Bags of heroin, some laced with fentanyl, are displayed before a press conference regarding a major drug bust. Photo by Drew Angerer/Getty Images.
New data recently released by the state Bureau of Criminal Apprehension underscores how the COVID-19 pandemic and the social disruption it wrought led to an immediate uptick in fatal overdoses in Minnesota.
Monthly fatal overdose numbers were remarkably consistent throughout 2019 and into the first two months of 2020, the data show. But in March of that year, when many workplaces, schools and other institutions began to shut down in response to the onset of the pandemic, overdose deaths rose by close to 40%.
They’ve been trending upward ever since, even as other pandemic-era disruptions, like a spike in violent crime, have begun to subside.
The data come from the BCA’s Drug Crimes and Overdose Dashboard, which the agency released last month in the hopes of fostering better understanding of drug use and its effects. In addition to fatal overdoses, the dashboard contains data on drug-related arrests, as well as on non-fatal overdoses for which first responders administered Narcan.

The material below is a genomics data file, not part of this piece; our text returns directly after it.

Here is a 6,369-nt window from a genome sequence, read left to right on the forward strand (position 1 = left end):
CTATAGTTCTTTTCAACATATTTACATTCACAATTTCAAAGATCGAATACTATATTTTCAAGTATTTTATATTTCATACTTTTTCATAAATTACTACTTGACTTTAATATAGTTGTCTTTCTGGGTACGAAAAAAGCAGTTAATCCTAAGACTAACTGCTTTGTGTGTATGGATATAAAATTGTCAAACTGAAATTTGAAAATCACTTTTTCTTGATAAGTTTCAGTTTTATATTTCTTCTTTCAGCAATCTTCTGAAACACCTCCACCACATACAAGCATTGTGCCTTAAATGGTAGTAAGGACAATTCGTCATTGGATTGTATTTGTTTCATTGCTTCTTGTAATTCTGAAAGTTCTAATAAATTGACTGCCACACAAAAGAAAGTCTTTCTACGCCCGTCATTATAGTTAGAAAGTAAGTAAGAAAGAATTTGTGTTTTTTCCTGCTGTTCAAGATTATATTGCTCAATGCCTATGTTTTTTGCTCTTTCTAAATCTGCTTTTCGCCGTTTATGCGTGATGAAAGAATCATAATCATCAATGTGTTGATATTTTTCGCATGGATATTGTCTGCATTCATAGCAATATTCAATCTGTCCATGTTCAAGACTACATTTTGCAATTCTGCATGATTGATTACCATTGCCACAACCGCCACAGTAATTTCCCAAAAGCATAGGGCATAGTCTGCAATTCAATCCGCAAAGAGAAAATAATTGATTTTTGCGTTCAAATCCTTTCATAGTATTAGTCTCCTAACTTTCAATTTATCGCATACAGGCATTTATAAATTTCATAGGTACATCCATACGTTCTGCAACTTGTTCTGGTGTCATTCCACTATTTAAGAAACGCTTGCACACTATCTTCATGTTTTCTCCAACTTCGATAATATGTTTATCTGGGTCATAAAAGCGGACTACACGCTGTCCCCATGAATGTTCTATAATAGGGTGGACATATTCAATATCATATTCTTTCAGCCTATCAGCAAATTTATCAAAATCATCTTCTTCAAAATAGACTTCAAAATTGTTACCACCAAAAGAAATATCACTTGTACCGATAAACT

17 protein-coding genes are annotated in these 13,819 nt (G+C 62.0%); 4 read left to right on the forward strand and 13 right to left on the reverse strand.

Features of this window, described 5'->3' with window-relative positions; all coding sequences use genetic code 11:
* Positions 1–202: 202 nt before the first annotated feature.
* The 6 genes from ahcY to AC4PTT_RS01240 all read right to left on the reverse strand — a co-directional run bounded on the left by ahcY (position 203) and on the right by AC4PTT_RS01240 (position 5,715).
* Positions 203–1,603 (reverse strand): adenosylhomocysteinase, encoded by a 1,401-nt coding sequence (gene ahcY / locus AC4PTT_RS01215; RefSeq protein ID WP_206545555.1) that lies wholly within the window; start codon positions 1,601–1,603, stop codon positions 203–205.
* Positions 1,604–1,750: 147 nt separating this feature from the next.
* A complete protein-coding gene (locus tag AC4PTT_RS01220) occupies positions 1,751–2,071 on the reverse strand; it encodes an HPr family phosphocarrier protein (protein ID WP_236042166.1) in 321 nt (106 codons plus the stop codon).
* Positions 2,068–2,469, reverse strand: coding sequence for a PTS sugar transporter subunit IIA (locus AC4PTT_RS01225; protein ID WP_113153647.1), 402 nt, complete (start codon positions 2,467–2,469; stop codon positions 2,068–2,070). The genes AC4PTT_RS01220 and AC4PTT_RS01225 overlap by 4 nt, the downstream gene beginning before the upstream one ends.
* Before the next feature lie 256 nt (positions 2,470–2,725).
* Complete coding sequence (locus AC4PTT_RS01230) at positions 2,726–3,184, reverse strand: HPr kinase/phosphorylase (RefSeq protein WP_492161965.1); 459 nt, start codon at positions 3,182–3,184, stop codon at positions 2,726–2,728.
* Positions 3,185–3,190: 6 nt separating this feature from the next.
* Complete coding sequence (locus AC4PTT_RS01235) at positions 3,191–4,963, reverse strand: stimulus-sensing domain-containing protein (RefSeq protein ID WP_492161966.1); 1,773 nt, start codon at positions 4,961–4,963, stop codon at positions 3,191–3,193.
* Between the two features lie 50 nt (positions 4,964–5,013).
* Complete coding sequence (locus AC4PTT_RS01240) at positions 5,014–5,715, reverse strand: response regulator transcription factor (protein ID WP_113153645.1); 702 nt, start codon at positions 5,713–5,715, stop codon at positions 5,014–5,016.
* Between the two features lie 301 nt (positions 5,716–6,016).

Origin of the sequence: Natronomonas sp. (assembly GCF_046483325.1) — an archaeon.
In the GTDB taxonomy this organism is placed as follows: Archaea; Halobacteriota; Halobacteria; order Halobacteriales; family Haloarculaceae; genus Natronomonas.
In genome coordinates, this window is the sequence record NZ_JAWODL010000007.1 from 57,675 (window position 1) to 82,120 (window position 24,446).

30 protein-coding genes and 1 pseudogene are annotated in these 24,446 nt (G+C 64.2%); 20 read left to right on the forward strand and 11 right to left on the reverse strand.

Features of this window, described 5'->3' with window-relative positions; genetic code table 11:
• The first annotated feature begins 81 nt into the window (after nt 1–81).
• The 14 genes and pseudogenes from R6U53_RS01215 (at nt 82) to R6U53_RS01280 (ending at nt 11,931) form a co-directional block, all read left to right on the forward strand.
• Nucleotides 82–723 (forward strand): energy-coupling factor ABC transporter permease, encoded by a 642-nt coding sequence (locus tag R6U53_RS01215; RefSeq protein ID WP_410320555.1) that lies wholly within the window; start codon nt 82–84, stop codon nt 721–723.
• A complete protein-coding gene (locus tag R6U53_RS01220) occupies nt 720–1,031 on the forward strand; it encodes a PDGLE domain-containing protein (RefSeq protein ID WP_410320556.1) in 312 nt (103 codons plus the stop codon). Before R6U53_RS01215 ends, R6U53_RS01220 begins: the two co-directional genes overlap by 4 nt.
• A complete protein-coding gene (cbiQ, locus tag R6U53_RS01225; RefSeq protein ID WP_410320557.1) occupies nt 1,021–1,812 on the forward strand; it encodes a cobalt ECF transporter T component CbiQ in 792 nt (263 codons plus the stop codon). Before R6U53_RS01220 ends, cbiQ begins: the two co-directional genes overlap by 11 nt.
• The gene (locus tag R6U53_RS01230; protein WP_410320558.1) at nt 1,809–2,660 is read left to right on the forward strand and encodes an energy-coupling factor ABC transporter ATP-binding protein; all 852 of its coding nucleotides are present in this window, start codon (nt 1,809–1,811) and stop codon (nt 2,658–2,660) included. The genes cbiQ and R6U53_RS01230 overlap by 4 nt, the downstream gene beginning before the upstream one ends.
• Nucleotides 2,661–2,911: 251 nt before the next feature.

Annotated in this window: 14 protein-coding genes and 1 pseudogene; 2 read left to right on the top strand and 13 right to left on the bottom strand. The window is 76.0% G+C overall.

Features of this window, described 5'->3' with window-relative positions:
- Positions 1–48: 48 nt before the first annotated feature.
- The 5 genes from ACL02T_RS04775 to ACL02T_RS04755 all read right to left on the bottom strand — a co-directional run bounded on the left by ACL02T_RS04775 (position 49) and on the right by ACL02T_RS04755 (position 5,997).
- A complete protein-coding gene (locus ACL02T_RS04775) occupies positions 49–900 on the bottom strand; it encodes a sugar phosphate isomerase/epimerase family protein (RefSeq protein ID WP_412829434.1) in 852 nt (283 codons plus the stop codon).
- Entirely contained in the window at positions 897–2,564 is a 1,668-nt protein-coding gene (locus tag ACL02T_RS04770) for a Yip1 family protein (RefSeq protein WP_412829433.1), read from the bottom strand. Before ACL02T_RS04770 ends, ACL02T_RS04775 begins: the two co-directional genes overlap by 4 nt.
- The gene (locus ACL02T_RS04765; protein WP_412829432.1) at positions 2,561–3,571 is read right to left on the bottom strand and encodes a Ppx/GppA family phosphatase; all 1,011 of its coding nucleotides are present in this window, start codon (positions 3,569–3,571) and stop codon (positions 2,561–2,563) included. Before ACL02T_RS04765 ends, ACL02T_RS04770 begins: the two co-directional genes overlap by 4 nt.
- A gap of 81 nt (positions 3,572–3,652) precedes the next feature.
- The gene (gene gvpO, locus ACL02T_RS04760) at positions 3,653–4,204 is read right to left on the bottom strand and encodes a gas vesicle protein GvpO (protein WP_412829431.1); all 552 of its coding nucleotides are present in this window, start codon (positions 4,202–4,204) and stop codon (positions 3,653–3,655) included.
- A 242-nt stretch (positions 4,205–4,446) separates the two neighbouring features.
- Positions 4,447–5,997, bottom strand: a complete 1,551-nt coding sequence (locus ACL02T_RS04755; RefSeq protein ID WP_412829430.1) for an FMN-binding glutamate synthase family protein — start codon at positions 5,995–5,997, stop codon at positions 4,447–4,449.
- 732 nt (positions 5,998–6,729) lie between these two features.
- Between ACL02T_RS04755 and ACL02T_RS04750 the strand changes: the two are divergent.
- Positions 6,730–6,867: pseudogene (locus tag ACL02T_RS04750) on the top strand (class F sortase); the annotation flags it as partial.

The non-fatal overdoses, in particular, follow a distinct seasonal pattern: They’re higher in the late summer months, and lower in the heart of winter. They’ve been trending upward since the start of the pandemic too.
In any given month there are roughly three to four times as many non-fatal overdoses treated with Narcan as fatal events. That suggests that absent the widespread availability of Narcan, fatal overdose cases would be even more common in Minnesota. But the relentless upward march of drug fatalities underscores the difficulties in getting life-saving medications to the people who need them in their moments of crisis.
Not all overdoses are treatable with Narcan, which is only effective against opioids. Methamphetamine is also a key driver of the overdose crisis, accounting for more than 500 deaths across the state in 2022. That number has more than doubled since 2019.
As we noted earlier this week, the data show that overdose deaths (adjusted for population) are concentrated in the northeast quadrant of the state, as well as in Hennepin and Ramsey counties. But the highest rates of death are seen in Mahnomen County in the northwest, home of the White Earth reservation.
The reservation’s struggles with heavy drug use predate the pandemic and are exacerbated by endemic poverty and a legacy of mistreatment by state and federal authorities that goes back centuries. Minnesota’s racial disparities on drug use are among the worst in the nation, with Black and Indigenous Minnesotans dying at rates well above their white counterparts.
Mahnomen County, along with similarly situated counties in the northern part of the state, is Minnesota’s ground zero for those disparities. The indigenous make up less than half the total population of the county, but account for more than 90% of the overdose fatalities there since 2019. In neighboring Clearwater County, Native Minnesotans are less than 10% of the population but account for fully half of lethal overdoses.
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